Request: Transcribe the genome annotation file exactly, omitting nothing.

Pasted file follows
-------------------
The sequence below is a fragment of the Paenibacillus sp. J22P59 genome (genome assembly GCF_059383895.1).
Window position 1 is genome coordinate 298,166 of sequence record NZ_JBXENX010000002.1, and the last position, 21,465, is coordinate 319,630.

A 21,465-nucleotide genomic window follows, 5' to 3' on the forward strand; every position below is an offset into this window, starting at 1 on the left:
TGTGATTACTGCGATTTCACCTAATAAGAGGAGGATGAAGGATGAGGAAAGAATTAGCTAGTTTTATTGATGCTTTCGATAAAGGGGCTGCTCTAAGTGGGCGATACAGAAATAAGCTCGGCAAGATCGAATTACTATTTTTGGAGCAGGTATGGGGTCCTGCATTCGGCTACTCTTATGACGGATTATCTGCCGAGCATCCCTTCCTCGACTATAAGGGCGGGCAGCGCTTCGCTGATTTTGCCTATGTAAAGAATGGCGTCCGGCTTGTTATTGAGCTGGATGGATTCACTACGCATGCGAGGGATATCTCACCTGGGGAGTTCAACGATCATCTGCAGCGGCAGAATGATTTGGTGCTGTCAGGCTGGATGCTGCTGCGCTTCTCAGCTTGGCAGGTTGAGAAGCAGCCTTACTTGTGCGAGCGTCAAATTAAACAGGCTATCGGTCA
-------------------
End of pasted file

The sequence below is a fragment of the Paenibacillus sp. J22P59 genome (genome assembly GCF_059383895.1).
Window position 1 is genome coordinate 298,166 of sequence record NZ_JBXENX010000002.1, and the last position, 21,465, is coordinate 319,630.

A 21,465-nucleotide genomic window follows, 5' to 3' on the forward strand; every position below is an offset into this window, starting at 1 on the left:
TGTGATTACTGCGATTTCACCTAATAAGAGGAGGATGAAGGATGAGGAAAGAATTAGCTAGTTTTATTGATGCTTTCGATAAAGGGGCTGCTCTAAGTGGGCGATACAGAAATAAGCTCGGCAAGATCGAATTACTATTTTTGGAGCAGGTATGGGGTCCTGCATTCGGCTACTCTTATGACGGATTATCTGCCGAGCATCCCTTCCTCGACTATAAGGGCGGGCAGCGCTTCGCTGATTTTGCCTATGTAAAGAATGGCGTCCGGCTTGTTATTGAGCTGGATGGATTCACTACGCATGCGAGGGATATCTCACCTGGGGAGTTCAACGATCATCTGCAGCGGCAGAATGATTTGGTGCTGTCAGGCTGGATGCTGCTGCGCTTCTCAGCTTGGCAGGTTGAGAAGCAGCCTTACTTGTGCGAGCGTCAAATTAAACAGGCTATCGGTCA